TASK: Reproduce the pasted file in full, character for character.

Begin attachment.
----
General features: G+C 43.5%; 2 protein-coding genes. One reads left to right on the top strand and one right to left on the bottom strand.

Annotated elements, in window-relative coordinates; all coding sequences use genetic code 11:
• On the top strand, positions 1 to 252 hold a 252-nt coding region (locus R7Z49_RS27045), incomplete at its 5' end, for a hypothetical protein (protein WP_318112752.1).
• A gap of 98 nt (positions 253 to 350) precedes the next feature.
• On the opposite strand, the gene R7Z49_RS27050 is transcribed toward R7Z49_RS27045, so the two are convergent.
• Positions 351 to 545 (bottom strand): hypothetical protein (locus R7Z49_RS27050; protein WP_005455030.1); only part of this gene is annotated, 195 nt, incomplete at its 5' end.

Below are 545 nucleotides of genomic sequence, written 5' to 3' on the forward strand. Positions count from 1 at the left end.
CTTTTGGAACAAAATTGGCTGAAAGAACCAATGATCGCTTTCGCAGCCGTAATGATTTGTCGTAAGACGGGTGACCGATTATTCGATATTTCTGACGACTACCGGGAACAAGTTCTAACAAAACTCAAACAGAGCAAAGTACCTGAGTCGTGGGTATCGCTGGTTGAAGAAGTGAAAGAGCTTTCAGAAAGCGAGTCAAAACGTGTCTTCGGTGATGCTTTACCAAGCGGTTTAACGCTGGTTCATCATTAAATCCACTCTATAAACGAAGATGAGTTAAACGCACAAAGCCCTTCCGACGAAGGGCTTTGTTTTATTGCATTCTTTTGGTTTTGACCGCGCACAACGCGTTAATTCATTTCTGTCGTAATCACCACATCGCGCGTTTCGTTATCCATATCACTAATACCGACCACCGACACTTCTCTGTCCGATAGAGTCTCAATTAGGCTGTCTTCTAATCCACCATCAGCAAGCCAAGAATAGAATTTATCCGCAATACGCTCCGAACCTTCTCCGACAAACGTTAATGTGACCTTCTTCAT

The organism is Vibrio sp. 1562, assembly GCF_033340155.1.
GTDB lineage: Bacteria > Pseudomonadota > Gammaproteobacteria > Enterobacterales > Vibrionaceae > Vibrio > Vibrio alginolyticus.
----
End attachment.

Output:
General features: G+C 43.5%; 2 protein-coding genes. One reads left to right on the top strand and one right to left on the bottom strand.

Annotated elements, in window-relative coordinates; all coding sequences use genetic code 11:
• On the top strand, positions 1 to 252 hold a 252-nt coding region (locus R7Z49_RS27045), incomplete at its 5' end, for a hypothetical protein (protein WP_318112752.1).
• A gap of 98 nt (positions 253 to 350) precedes the next feature.
• On the opposite strand, the gene R7Z49_RS27050 is transcribed toward R7Z49_RS27045, so the two are convergent.
• Positions 351 to 545 (bottom strand): hypothetical protein (locus R7Z49_RS27050; protein WP_005455030.1); only part of this gene is annotated, 195 nt, incomplete at its 5' end.

Below are 545 nucleotides of genomic sequence, written 5' to 3' on the forward strand. Positions count from 1 at the left end.
CTTTTGGAACAAAATTGGCTGAAAGAACCAATGATCGCTTTCGCAGCCGTAATGATTTGTCGTAAGACGGGTGACCGATTATTCGATATTTCTGACGACTACCGGGAACAAGTTCTAACAAAACTCAAACAGAGCAAAGTACCTGAGTCGTGGGTATCGCTGGTTGAAGAAGTGAAAGAGCTTTCAGAAAGCGAGTCAAAACGTGTCTTCGGTGATGCTTTACCAAGCGGTTTAACGCTGGTTCATCATTAAATCCACTCTATAAACGAAGATGAGTTAAACGCACAAAGCCCTTCCGACGAAGGGCTTTGTTTTATTGCATTCTTTTGGTTTTGACCGCGCACAACGCGTTAATTCATTTCTGTCGTAATCACCACATCGCGCGTTTCGTTATCCATATCACTAATACCGACCACCGACACTTCTCTGTCCGATAGAGTCTCAATTAGGCTGTCTTCTAATCCACCATCAGCAAGCCAAGAATAGAATTTATCCGCAATACGCTCCGAACCTTCTCCGACAAACGTTAATGTGACCTTCTTCAT

The organism is Vibrio sp. 1562, assembly GCF_033340155.1.
GTDB lineage: Bacteria > Pseudomonadota > Gammaproteobacteria > Enterobacterales > Vibrionaceae > Vibrio > Vibrio alginolyticus.